This inaugural post started out as a letter to my family, letting them know I was okay after the election. I went out for my morning six-mile walking loop. Once I hit the trail, something unusual began: I started dictating what began as a short unedited email to my family in Canada. I thought nothing of it at first. But as the day unfolded, I couldn’t help going back to the initial badly-machine-dictated message. I spent the day revising as the thoughts kept flowing, and turning it into what became this extended essay.
Of all the artifacts of citizenship in the United States, one that has often puzzled me is the Pledge of Allegiance. Suddenly one of its clauses gave me great heart.
I was thinking that regardless of the election outcome, United States remains one nation, indivisible, with liberty and justice for all.
I’d felt apprehensive as I dropped off to sleep on Tuesday night. I was comforted, just a bit, by the idea that the constitution that protects fundamental rights and freedoms remained in place.
Awaking to hear the news of the election outcome, and once again sorting through emotions, I realized the opportunity this outcome brings for people to come together.
The Republican House and Senate now have a greater responsibility than ever to safeguard fundamental freedoms, and somehow surround the new president with wisdom and compassion and guide his ability to hear all voices.
It will be challenging.
This is a time for exquisite civility.
I awoke wondering whether the half of the population that voted to support Donald Trump had spent the past eight years feeling as much fear and discomfiture about the America they move in as I now feel this morning.
For those who now represent the Contrary-minded, there is plenty of work to do. It is simply more challenging to stand up for the under-represented, the marginalized, and those who need protection when we see a new leader who gives us little or no suggestion of standing up for those people himself.
Just as I had become incredibly disaffected by the polarizing effect of a great deal of media coverage in the lead-up to this election, I am keenly aware that media can continue to be an incredibly divisive force now. If so, that’s not going to help Americans come together (not that encouraging unity has ever been the responsibility of the press, but fostering polarization ought not to be either).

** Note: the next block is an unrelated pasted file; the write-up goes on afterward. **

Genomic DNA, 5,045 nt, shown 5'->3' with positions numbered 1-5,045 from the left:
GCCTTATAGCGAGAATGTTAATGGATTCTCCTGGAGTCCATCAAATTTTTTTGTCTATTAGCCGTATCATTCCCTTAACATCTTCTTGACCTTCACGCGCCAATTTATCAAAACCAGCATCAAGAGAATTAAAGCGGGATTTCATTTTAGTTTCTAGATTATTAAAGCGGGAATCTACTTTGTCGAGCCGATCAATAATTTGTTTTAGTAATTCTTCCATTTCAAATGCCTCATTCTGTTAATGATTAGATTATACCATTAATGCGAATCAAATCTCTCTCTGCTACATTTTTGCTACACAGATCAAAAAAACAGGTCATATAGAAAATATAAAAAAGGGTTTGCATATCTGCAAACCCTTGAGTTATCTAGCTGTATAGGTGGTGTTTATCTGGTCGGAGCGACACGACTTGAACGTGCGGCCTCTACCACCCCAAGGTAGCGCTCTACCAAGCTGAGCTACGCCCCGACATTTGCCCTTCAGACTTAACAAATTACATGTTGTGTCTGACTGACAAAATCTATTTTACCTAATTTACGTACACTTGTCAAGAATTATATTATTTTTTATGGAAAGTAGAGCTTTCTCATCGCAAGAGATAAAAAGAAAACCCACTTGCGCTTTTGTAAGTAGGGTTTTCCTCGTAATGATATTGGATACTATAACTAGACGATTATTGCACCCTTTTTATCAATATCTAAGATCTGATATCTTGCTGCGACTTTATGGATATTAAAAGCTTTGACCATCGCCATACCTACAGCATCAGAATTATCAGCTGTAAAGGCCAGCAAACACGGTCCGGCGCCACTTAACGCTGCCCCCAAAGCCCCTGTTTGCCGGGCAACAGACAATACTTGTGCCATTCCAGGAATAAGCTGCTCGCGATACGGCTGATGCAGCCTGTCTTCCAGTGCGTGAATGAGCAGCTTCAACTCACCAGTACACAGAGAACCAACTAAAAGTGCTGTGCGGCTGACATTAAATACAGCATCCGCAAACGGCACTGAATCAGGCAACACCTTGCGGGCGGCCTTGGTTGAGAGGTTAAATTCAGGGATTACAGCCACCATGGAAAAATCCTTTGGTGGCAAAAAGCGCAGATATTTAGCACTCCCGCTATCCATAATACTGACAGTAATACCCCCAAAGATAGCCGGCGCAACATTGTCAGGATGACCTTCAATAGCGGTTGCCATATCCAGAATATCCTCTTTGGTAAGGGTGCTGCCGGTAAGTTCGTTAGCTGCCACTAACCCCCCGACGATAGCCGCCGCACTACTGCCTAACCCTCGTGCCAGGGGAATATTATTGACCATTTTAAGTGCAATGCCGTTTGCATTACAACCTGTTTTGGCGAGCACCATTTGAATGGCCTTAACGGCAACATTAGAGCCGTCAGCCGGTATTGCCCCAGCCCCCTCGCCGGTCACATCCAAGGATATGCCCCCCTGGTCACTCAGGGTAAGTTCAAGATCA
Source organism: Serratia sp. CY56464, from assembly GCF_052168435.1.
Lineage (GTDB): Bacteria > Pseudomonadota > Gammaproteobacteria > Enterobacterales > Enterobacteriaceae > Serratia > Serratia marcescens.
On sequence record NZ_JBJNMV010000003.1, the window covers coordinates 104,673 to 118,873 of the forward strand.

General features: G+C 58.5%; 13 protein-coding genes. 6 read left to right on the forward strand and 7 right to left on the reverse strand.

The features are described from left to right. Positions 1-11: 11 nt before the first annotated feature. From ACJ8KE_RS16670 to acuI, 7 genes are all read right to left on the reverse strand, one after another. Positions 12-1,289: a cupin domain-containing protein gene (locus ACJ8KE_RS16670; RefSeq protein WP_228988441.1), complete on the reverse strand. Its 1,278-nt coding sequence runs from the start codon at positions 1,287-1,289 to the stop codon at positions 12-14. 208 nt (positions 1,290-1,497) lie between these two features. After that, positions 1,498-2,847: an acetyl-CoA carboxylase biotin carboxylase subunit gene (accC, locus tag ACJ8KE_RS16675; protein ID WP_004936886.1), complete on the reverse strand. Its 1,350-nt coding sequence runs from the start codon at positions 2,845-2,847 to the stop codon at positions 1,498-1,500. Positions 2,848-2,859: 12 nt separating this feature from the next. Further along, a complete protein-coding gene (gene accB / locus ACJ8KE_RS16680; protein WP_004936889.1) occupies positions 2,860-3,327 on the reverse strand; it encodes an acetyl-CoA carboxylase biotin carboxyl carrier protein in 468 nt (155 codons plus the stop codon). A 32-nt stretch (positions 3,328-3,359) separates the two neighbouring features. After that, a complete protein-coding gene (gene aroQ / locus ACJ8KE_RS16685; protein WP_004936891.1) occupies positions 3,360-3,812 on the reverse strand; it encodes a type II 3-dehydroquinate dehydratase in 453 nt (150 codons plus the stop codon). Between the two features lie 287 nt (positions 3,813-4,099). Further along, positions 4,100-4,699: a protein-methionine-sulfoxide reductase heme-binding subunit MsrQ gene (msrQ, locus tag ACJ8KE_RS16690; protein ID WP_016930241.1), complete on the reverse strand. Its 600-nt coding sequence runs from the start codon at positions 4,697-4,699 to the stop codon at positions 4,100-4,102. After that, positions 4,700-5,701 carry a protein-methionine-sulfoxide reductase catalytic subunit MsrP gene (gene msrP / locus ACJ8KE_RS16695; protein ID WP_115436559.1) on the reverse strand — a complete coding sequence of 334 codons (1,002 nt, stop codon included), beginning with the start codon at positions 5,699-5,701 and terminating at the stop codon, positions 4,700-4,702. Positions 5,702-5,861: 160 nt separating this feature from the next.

No matter what else, the constitution remained in the same place it was when I went to bed the night before. Nobody’s rights and freedoms had been changed. Exercised, yes, indeed. Changed, no.
The election is a reminder that no freedom ever seems fully won, and every freedom needs to be constantly defended – even those that seem utterly self-evident truths.
For those who now represent the contrary-minded, there is plenty of work to do. It is simply more challenging to stand up for the under-represented, the marginalized, and those who need protection when what we see in place is a new leader who gives us little suggestion of standing up for those people himself.
Just as I had become incredibly disaffected by the role of media coverage in the lead up to this election, I am keenly aware that media can continue to be an incredibly divisive force now. That’s not going to help. Many reporters and those with wide followings on social media encouraged thousands of people to post and re-post hurtful and thoughtless presumptions about people they had never met based solely on the candidate they supported.
We need to learn better than that. We need to do better than that, no matter how we voted. We can’t know anything about the lives, and fears, and experiences, and visions for America, of people who voted differently than we did if we don’t TALK to them. That dialog is simply essential to moving forward. We cannot fear each other. We need to KNOW each other.
There are an awful lot of Americans who have felt for eight years, with increasing horror and fear, and often dreadful change in personal circumstances, that they neither recognized nor wanted the America that was unfolding. They didn’t like where it headed. Did we end up where we are by misunderstandings on both sides?
A constantly-growing proportion of the contrary-minded population of 2009 – 2016 chose to withdraw from civil discourse, and not participate in shaping the direction of society. How did those who supported the Administration in power fail to sufficiently engage them? Would reforms like same-sex marriage or Affordable Care have gotten more buy-in if they’d been moved more slowly? Or would no amount of patience and collaboration have brought both sides together?